Guillermo del Toro Talks About His Not So Family Friendly Take On ‘Pinocchio’
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In October it was announced that Academy Award winner Guillermo del Toro (The Shape of Water, Pan’s Labyrinth) was finally going to make his take on Pinocchio at Netflix.

But if you were expecting something similar to Disney’s 1940 animated classic, then you haven’t been paying close enough attention to del Toro’s work. His fairy tales tend to exist in much darker worlds. And that will be no different here, as del Toro says his version is not suitable for the whole family. For a lighter take, you’ll have to look to the live-action remake Disney is currently developing.

Del Toro talked about the project recently, including whether it’s a political film, comparisons to Frankenstein’s monster, and his decade-long quest to get the film made. You can see what he had to say below.

Speaking at the Marrakech Film Festival, del Toro was asked if his take on the fairy tale, which is set in 1930s Italy, was political:

“Of course. Pinocchio during the rise of Mussolini, do the math. A puppet during the rise of fascism, yes, it is.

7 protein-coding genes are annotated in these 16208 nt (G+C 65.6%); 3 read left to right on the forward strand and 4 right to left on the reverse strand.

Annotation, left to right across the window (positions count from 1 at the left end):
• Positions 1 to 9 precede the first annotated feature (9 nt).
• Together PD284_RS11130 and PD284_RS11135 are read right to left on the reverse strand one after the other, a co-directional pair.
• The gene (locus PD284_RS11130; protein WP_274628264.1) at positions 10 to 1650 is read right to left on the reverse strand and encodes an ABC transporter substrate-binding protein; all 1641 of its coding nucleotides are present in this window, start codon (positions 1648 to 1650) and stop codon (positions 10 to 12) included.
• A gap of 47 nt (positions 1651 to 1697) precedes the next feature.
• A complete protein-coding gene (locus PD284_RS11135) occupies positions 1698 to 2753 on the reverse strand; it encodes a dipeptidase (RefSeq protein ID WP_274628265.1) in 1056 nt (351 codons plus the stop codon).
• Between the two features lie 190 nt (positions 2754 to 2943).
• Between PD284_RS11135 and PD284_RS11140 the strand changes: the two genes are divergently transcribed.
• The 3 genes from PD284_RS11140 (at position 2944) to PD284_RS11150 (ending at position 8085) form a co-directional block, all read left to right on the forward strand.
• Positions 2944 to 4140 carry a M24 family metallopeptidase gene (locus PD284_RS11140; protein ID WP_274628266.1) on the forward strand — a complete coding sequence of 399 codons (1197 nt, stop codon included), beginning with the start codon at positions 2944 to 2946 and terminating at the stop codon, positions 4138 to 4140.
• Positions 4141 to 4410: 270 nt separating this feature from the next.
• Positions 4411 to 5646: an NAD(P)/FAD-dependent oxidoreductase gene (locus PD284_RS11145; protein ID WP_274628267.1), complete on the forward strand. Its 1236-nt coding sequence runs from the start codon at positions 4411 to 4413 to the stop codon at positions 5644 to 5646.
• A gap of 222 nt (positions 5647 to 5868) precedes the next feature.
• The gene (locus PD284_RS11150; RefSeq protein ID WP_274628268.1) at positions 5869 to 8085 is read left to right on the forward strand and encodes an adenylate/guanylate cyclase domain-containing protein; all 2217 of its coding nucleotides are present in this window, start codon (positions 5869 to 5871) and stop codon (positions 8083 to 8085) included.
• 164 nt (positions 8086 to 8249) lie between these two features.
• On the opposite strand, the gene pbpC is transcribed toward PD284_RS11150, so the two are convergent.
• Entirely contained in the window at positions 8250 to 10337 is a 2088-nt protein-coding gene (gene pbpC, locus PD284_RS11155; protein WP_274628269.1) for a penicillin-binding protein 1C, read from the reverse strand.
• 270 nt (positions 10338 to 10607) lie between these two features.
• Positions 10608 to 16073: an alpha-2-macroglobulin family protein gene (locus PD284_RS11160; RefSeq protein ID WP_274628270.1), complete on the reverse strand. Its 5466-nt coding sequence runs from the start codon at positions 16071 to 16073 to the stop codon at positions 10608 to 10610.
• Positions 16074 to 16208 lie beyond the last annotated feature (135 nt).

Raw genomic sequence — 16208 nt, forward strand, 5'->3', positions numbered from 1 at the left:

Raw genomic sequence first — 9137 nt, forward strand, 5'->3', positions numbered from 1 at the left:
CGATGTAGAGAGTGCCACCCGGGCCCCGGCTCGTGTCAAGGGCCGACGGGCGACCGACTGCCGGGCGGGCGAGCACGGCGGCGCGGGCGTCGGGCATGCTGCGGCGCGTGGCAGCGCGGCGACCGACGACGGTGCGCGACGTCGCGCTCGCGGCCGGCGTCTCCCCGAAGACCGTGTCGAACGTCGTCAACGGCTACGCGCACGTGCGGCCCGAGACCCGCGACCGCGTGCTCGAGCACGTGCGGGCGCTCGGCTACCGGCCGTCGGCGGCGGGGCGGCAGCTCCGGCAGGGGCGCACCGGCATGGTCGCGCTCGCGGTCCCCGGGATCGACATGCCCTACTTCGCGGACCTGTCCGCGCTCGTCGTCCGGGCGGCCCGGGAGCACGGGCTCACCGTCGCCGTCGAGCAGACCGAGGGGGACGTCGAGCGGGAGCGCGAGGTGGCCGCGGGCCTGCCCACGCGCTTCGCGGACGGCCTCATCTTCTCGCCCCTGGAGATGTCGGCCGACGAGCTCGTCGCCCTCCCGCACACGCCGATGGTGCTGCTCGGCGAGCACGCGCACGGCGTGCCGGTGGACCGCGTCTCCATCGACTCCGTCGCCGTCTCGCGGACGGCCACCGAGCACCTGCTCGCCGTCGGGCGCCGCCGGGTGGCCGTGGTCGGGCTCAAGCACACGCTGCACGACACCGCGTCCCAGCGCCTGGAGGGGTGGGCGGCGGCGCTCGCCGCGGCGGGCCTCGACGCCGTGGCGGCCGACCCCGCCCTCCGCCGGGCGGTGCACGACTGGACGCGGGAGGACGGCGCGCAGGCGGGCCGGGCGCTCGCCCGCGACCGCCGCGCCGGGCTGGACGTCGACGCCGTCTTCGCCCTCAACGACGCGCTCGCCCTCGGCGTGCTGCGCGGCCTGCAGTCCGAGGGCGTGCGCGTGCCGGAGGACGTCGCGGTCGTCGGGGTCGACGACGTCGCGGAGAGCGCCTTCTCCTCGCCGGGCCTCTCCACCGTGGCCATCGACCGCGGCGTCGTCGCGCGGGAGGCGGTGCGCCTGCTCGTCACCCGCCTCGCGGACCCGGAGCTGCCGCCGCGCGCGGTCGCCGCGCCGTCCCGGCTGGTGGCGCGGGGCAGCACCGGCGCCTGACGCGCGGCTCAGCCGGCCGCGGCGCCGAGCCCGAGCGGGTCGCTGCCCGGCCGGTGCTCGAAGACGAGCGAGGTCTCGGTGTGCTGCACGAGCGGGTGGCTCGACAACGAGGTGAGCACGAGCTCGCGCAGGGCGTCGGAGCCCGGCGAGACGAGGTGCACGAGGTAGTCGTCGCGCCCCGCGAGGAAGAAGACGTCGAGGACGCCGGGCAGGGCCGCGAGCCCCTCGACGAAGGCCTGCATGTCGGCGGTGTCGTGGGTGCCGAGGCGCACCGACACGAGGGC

There’s no fable without politics. Rarely can you get in productive discussions in real life right now, it’s so tense. It’s much easier for you to listen to me if I tell you ‘Once upon a time…”

He used the gender and class struggles of fairy tales like Cinderella and Snow White as examples of this.

Comparing Pinocchio to Frankenstein’s monster, del Toro said:

“He’s a creature that is created through unnatural means from a father that he then distances [himself] from, and has to learn about failure and pain and loneliness.”

For those who haven’t been following the director’s career for a long time, he’s been trying to convince a studio to let him make his version of Pinocchio for about a decade now. He briefly talked about this quest:

“I went to every studio in Hollywood and they all said no, so whoever says yes, I will make it with that person.”

So it’s no great shock at all that it was Reed Hastings and Netflix who finally gave him the opportunity to bring the boy puppet to life. The streaming giant has a reputation for making the movies Hollywood studios aren’t willing to make. And sometimes they acquire some of the completed movies studios did make but weren’t confident enough to release.

Unrelated to Pinocchio, if you’re someone who’s wanted to see the Hellboy and Blade II director take on a big Marvel or DC superhero movie, del Toro is still open to that possibility. But only if it involves flawed characters:

“I’m not interested in superheroes that aren’t monsters. I’m not interested in anyone who looks good.”

One such movie fans would love to see del Toro take on is Justice League Dark. But unfortunately he was already attached to that for a while, and ultimately walked away from the project. WB letting that one slip away is another depressing thing we all have to live with every day.

[Source: THR]

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